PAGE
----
word sale

One of my more entrepreneurial students is trying to earn a little cash by (BrE, informal) flogging* a word on eBay. Here's a bit of her sales pitch:
The perfect gift for wordsmiths, linguists and bookworms this Christmas.
Buy your loved one their very OWN word! This auction is for something really special: a wonderful personalised gift for the pain who has everything.
I am a Linguistics student and writer, and I will exquisitely craft an original, 100% unique word for the winning bidder. They can show it proudly to their friends, knowing that this word is their very own and made specifically with them in mind. And if you desire, I can use it in writing and encourage others to do so. Eventually, it could even become a recognised word with your own name featuring in a dictionary definition!
The word will land on your doormat within 5 days of auction end, presented beautifully with a professional definition and an essay explaining how it was made, in full linguistic detail!
I'm very happy to report that she has used a fair bit of the terminology from our course (Approaches to Meaning) in her eBay (BrE) advert/(AmE) ad, and she's used it all correctly. Thus, I believe that I can and should endorse her wordsmithing business. (I hereby endorse it!) But as I try to stay out of business transactions with my students, I'll leave it to someone else to bid on her word. Starting bid is £9.95. Or you can skip the bidding and buy it outright for £100.

*As far as I can tell, the 'sell' sense of flog is BrE. (Note the BBC (BrE) programme/(AmE) show Flog It! ) AmE does have the related sense 'to promote relentlessly'.


  1. for the pain who has everything
    Is this a Britishism that I'm not aware of?

    Seriously though, is that link broken, or has the auction been revoked?

  2. pain that has everything looks to me like pain in the **** that has everything. Choose your own body part.

    The link is broken; it looks like http://cgi.ebay.co.uk/ws/eBayISAPI.dll?ViewItem&item=200053993696 should work, or just search for auction number 200053993696.

  3. Whenever I post a comment on this blog (at least until I'm banned from doing so), I have to type some letters from an image-file into a box called word verification. These words are, it seems to me, all new coinings, and ideal for auction. At the moment I'm looking at pythm, which my virtual dictionary defines as the repeated movement made by a snake to mesmerise its victim before pouncing. Bids start at £9.50.

  4. Ooh. Here's another: zfrqk, which Gogonas's Albanian Lexicon describes as strong drink made with fermented ewes' milk and soot. And it can be yours for just £24.95.

  5. Alright, I'll stop after these latest Blogger security codes (all available at a reserve-price of €75):

    strrbp, Irish, small cup
    oswzz, Aboriginal, Australian landmass
    snuocq, Mongolian, short sleep on horseback interrupted by falling from saddle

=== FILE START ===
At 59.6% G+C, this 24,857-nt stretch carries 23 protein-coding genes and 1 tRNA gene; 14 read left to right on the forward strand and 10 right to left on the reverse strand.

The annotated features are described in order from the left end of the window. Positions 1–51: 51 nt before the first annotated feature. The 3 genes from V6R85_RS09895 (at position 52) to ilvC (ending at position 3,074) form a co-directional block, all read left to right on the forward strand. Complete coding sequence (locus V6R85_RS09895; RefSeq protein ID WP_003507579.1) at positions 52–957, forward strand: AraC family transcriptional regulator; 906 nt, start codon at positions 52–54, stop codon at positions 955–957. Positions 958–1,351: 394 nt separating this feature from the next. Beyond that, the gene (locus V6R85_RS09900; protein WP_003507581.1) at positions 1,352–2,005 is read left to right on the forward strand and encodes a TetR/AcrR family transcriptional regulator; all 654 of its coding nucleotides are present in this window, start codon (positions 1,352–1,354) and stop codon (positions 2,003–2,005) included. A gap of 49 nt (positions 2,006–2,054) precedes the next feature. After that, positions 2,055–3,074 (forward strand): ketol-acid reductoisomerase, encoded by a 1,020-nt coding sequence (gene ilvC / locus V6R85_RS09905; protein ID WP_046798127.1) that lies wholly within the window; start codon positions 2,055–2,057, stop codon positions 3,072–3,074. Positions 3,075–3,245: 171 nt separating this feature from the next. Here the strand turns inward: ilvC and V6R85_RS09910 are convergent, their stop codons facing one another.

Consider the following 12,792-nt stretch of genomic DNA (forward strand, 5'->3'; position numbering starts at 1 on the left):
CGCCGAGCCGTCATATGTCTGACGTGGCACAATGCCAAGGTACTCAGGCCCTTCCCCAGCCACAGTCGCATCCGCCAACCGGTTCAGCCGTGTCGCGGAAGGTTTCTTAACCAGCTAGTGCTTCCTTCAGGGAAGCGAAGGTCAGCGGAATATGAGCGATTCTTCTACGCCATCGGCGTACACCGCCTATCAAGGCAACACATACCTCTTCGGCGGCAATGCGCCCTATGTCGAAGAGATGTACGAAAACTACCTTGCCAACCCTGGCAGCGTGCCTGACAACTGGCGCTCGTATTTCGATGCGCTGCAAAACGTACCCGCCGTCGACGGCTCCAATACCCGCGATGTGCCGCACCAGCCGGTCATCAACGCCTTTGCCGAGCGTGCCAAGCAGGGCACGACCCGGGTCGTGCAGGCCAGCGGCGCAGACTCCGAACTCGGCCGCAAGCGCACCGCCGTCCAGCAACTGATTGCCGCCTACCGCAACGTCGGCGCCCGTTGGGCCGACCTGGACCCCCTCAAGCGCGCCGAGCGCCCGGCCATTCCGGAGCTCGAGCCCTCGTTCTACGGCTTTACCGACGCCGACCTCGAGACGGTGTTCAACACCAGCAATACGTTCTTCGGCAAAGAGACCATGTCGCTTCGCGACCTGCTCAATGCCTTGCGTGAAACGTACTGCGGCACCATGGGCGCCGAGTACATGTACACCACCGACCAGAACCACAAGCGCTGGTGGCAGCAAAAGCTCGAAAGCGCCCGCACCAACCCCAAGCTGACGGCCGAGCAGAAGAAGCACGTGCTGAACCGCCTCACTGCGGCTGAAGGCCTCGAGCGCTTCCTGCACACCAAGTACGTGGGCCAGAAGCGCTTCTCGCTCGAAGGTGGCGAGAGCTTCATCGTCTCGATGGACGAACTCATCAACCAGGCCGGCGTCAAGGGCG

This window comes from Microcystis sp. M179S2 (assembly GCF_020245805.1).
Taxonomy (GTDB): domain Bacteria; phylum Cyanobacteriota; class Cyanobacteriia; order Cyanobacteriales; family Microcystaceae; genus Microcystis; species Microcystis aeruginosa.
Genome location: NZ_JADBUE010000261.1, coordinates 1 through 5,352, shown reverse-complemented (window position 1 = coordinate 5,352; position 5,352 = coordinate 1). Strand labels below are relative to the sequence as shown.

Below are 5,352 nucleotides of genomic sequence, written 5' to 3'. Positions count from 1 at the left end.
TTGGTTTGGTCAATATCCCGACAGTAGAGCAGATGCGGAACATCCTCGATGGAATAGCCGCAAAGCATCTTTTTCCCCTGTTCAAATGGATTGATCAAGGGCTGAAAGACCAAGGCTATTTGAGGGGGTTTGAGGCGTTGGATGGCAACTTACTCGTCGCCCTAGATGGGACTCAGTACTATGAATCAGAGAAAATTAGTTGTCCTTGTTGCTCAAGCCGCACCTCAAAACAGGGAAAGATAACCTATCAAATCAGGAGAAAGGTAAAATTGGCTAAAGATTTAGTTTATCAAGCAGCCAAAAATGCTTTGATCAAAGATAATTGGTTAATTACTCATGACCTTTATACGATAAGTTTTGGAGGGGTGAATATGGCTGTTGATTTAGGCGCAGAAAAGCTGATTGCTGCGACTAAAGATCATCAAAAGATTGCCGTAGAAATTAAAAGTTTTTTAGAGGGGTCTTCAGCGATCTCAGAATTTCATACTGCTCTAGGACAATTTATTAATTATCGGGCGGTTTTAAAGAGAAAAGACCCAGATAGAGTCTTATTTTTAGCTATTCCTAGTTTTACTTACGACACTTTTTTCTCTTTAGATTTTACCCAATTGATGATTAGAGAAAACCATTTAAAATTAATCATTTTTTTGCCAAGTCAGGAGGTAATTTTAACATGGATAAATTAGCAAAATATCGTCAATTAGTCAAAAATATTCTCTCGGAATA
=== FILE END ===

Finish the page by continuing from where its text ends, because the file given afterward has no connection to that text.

zxmeucpf, Czech, used pocket-handkerchief
    lppzy, Polish, popular effervescent drink
    dmeijs, Dutch, ceremonial stick used in parliament
    xptotr, Basque, unlicensed software user
    hlwudfob, Welsh, pornographic keyring
    dwhri, Cornish, digestive malfunction
    vowcoula, Transylvanian, popular blood-sucking songstress
    eowfhx, Tibetan, expletive
    cwfujoq, Scottish Gaelic, insult

  6. I'm reminded of the IrishAmerican Celtic punk band Flogging Molly, supposedly so-called because they used to play at Molly Malone's in LA and felt like they were 'flogging a dead horse' in doing so.

  7. The link to the site is now fixed.

  8. Jaŋari queries my "aboriginal". In my style-book, if the person is joking around, they're allowed to be a bit loose with terminology in an attempt at comic effect. I'd similarly use "Eskimo" if I knew it'd get a laugh, though without any malice or disrespect. I'm not sure if there is a Transylvanian language, or at least one called that. Apologies for offence caused.

  9. I'm happy to report that the student now has a bid!

  10. Great news about the bid. Vowcoula strongly tipped to sing for her country at next year's Eurovision. Still awaiting firm expression of interest (and €75 cheque) for dmeijs from Dutch tweede kamer. Quite a lot of apparently abusive email from the Gaeltacht which, mercifully, I can't understand.

  11. How much for a word that's only 50% unique, or doesn't your course address the definition of "unique"?

  12. It's a course in Linguistics, not a course in language prescriptions.

  13. Over on the maverick thread, you'll see news of Mad Queen Bess's acquisition of thisgodlesscommunism's new word for £9.99, as well as coinings of wordjonesing and eBymology. With just a couple of weeks left till the BrE festive season/AmE holidays, I'm offering murphology, the study of Irish word-structure, at a very attractive €49.99 o.n.o.

  14. You've stolen my word (or at least its form), Paul! I tell my students that they get extra (AmE) points/(BrE) marks if they call morphology murphology. If that takes off, I can guarantee my name in the annals of linguistic history.

  15. Flog/Flogging in Mirriam-Webster

    a : to beat with or as if with a rod or whip
    b : to criticize harshly
    : to force or urge into action : drive

  16. This is the only way I have ever heard the word flog or flogging to mean here in AmE.

    To Flog your log, boys do this to themselves *wink,wink*

    I really took a flogging on that one.

    I got beat up on, beat down. either literally or with words.


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AmE = American English
BrE = British English
OED = Oxford English Dictionary (online)